Race Workshop: Comfort

In ultra-distance racing, the narrative around pushing your boundaries physically and mentally can give the impression that this style of riding should be fundamentally uncomfortable. While this does little to help broaden the appeal of ultra-distance, it’s also simply not true. Yes, it can (and should!) be difficult – but discomfort should not be the norm. Instead, there are many things you can adjust about your racing setup that actually maximise and prioritise comfort.

Reading time: 4 min
2 cyclists riding down a gravel path surrounded by a forest

 

Pack Choice

Choosing the right packs for both your bike and the way you are intending to ride can have a big impact on your overall comfort. For those looking to compete at the sharper end of a race, it is common to choose packs with a slimmer capacity, such as our Racing Series, prioritising the comfort of riding with less weight – but perhaps doing without a few “luxury” items. Riders should consider the balance of having a lightweight setup, but also being able to carry everything they need cope with the various situations that will no doubt crop up during a race. What’s comfortable and tolerable for one person might not be for another, with experience and race aspirations being key considerations for riders.

Christoph Strasser’s two-time winning Transcontinental Race setup is a good example of balancing a reasonably lightweight kit list, while also anticipating his needs for riding 4000km across Europe.

 

Christoph Strasser’s Transcontinental Race No.9 bikepacking kit list
kitgrid

Christoph Strasser’s Transcontinental Race No.9 bikepacking kit list

 

Regardless of the way you choose to approach the race and your pack choice, testing your setup beforehand is a great way to make sure you have everything you need on race day, but more importantly, pinpointing the things that you don’t: if you didn’t use an item, can you make do without it? While obviously there are caveats for items like rain jackets (unless you’re 100%  sure it won’t rain..), this will help to reduce unnecessary weight from your setup and in turn, help to reduce fatigue over the course of a race.

Maximising Pack Capacity

Packing suitable clothing can make a huge difference to performance and comfort when racing, with differing weather conditions and length of the challenge necessitating different approaches. From chilly mornings to scorching afternoons, proper layering allows you to adapt to the environment, regulating your temperature and keeping you comfortable.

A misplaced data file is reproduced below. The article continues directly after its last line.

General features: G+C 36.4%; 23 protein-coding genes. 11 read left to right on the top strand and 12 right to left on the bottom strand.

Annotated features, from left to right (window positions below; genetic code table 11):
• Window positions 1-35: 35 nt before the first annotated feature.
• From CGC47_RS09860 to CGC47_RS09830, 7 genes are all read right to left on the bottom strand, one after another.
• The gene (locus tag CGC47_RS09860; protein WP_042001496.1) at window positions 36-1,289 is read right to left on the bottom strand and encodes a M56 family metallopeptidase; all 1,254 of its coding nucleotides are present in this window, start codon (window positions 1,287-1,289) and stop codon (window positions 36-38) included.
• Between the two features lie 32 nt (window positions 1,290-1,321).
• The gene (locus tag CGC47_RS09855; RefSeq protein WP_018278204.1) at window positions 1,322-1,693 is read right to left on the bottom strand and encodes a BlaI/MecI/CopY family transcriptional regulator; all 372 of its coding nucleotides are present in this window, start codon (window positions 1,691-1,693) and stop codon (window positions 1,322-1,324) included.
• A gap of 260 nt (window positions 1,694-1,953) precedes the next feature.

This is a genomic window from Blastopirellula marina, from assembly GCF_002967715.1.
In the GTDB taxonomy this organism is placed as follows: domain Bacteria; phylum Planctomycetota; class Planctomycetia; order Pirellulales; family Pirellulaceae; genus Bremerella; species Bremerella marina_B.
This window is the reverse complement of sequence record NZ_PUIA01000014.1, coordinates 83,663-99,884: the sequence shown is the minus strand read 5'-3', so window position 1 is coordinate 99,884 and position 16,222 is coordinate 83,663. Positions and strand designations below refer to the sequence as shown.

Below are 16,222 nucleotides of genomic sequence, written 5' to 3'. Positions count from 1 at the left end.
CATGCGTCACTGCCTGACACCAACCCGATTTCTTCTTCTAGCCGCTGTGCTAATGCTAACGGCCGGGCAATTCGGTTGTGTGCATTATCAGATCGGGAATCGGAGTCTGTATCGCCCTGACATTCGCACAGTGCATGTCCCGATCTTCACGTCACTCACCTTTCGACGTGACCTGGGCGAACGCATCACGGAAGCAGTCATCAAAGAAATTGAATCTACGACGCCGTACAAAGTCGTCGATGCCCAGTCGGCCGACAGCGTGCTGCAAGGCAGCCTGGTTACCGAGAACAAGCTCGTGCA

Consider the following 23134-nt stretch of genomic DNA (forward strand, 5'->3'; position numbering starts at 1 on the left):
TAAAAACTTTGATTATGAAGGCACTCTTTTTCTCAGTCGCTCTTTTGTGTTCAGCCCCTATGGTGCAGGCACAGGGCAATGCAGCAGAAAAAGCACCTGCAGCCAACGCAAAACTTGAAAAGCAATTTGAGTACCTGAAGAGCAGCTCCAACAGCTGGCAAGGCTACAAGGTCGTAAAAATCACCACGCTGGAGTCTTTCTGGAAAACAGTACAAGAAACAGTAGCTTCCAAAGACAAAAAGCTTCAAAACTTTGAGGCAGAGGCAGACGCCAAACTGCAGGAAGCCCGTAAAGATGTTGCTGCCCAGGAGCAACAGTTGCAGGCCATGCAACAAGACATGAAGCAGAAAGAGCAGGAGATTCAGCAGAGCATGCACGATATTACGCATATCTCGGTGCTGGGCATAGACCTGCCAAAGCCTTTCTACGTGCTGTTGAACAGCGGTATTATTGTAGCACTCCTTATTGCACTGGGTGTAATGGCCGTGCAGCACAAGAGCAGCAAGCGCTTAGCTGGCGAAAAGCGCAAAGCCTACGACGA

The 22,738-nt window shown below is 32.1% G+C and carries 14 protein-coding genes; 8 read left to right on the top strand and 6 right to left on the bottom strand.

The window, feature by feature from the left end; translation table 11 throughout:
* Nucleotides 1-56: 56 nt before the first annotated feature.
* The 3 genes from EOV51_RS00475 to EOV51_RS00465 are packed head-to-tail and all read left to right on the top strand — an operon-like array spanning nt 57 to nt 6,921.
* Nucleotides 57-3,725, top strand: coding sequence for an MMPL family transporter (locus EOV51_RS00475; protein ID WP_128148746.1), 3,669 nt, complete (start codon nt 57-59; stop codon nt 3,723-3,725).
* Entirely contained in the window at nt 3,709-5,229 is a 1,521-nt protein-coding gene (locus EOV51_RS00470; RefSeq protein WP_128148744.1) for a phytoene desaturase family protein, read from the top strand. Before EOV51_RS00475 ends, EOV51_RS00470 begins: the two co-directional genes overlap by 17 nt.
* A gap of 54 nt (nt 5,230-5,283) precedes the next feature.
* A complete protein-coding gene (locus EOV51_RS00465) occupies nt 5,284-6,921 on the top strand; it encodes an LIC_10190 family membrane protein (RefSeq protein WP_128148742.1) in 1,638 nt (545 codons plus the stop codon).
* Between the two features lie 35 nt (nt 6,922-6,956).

Using lightweight clothing with a small pack size can help with weight and overall capacity, but can sometimes come with a substantial price tag. One way to navigate this challenge can be to us alternative layering combinations that can also be spread out between different packs. As an example, a pair of arm warmers and an insulated gilet can be just as warm as a dedicated jacket, but, by having these two elements separated, you can spread them between different packs, maximising your free space in different areas, whilst ensuring you are prepared for whatever may comes your way.

Distributing weight evenly across your bike will also help with comfort as well as handling and ride feel. Packing everything inside one big saddle pack with all the weight at the back of your bike will make handling difficult, especially on rough terrain. By spreading the weight of your gear evenly across your bike, you’ll be doing yourself a favour when it comes to comfort – especially over long distances.

Rob Britton during Badlands in 2023
Rider bent over packing his Apidura hydration vest

Rob Britton during Badlands in 2023

On shorter races or big day rides, it is possible to run a minimal setup and have the right layers to ensure all-day comfort. After winning the pairs category at the 9th edition of the Transcontinental Race in 2023, Sherry Cardona visited the remote gravel tracks of Andalucía in Spain. In this kitgrid you can see how she used a lightweight Racing Series setup, comfortably fitting a lightweight rain jacket, gilet and spare socks in our Racing Saddle Pack (3L), the smallest saddle pack in our range.

In some races, where high temperatures and remote conditions limit available resupply, water provision is a key priority. Whether choosing to use a Frame Pack Hydration Bladder in a suitable half or full frame bag, or opting for an on-body piece like the Racing Hydration Vest. As with all things bike related, it is important for your body get used to using a Hydration Vest or similar on-body carry option. With the stock 2L water bladder on the Racing Hydration Vest filled with water, there is now an extra 2kg of weight on your back, which could impact your sit bones. 

Creature Comforts

Bringing along some creature comforts can positively affect your morale and comfort when racing. This can be as simple as bringing a pair of headphones with you to listen to a favourite playlist or podcast, or treating yourself to a change of bib shorts. Although minimalism and necessity can often be overriding themes in ultra-distance racing, the mental boost that comes with some small comforts can be the difference between enjoyable moments and ones you’d rather forget.

 

Cynthia Carson at the finish line of Badlands 2023. Photographer: Nils Laengner

Cynthia Carson at the finish line of Badlands 2023. Photographer: Nils Laengner